Conflict Article

‘Our duty to the children’

War in Yemen has not dampened teacher Abdullah Yahya’s passion for educating the next generation

“What inspired me to become a teacher in the first place was to deliver a message,” says Abdullah Yahya, a teacher and principal at the Al Wahda school in Saada, Yemen. That message is about the importance of learning, no matter what the circumstances. Now, after seven years of conflict in Yemen, the importance of learning is more critical than ever.

In 2021, UNICEF estimated that the number of children out of school has doubled since the conflict started in 2015, amounting to nearly 2 million boys and girls without the opportunity to receive an education.  But that has not stopped many teachers like Abdullah Yahya. “We do our duty towards these children by educating, teaching, and raising them properly in spite of our, and our country’s, current situation”.

Photo Gallery

As the principal of the Al Wahda school, Abdullah Yahya, has a supervisor role to ensure that, as far as possible, students receive quality education. He also teaches Arabic to primary school students.

Teachers are in short supply in Yemen. Many lost everything, had to flee the fighting, or had to find other work. It’s estimated that more than 170,000 teachers have not received a regular salary for more than four years.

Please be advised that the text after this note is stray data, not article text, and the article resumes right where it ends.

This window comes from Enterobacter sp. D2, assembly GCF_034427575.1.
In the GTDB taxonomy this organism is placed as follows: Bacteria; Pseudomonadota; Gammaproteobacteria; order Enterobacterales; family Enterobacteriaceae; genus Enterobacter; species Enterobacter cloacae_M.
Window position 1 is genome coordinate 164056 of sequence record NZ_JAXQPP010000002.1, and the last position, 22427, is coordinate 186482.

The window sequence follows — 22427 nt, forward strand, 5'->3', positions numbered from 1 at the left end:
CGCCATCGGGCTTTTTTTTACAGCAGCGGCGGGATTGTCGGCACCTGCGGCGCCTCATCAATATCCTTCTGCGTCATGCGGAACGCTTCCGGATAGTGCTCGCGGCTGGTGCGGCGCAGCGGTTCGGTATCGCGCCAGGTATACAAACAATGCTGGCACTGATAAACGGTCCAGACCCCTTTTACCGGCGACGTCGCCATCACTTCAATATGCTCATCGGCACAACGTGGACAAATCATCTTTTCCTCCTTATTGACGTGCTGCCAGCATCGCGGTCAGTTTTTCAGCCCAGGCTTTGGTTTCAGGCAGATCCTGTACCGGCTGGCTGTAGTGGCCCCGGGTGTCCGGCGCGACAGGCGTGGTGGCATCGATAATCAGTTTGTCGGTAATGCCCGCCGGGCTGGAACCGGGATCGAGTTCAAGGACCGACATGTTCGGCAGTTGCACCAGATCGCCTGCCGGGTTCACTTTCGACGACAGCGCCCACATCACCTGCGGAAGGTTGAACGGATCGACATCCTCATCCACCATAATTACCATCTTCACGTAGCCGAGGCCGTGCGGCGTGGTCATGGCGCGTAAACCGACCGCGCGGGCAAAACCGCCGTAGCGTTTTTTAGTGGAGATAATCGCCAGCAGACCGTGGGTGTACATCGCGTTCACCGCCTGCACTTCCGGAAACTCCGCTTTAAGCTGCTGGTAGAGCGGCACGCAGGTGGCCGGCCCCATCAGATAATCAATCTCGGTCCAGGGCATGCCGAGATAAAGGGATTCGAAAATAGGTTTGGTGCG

Listening attentively, a group of boys gather around their teacher in one of the school’s open areas.

For Abdullah, the willingness of children to attend to school and continue learning is inspiring. “ They have the motivation to learn despite the circumstances and difficulties in attending school and the shortage of school books”, he explains.

The conflict means that teachers here often have many duties. In one of the classrooms, teacher Abdullah Yahya arranges food sacks that are delivered on a monthly basis to around 620 families.

During the summer holidays, some classrooms at Al Wahda school are used as to distribute humanitarian aid.

“Along with my work as a teacher, I also work with others to distribute food,” Abdullah says. “Most families suffer from a very bad economic situation, and that’s what makes us join this humanitarian effort.”

The Yemen Red Crescent distributes shelter material and food to many residents in Saada. Besides his work as a teacher, Abdullah volunteers with the Red Crescent distributing food and material for shelter to those in most need in this community.


Going mobile

In Argentina, mobile humanitarian service points not only bring critical services such as first aid, water, food and warm clothes. They bring a feeling of safety and trust, which are critical for helping people on the move.

Resilient beans

In Honduran communities at high risk of disasters, a Red Cross project helps families strengthen resilience and increase income through enterprises such as coffee production.

This post is also available in:

Discover more stories

Get stories worth sharing delivered to your inbox

Want to stay up to date?

This might interest you...

Flooded to the roof

Nearly a year after the arrival of Hurricane Celia in Chiquimula, Guatemala, residents of the affected communities acknowledge the help of Guatemalan Red Cross volunteers who respond to rising floods within hours.

Check it out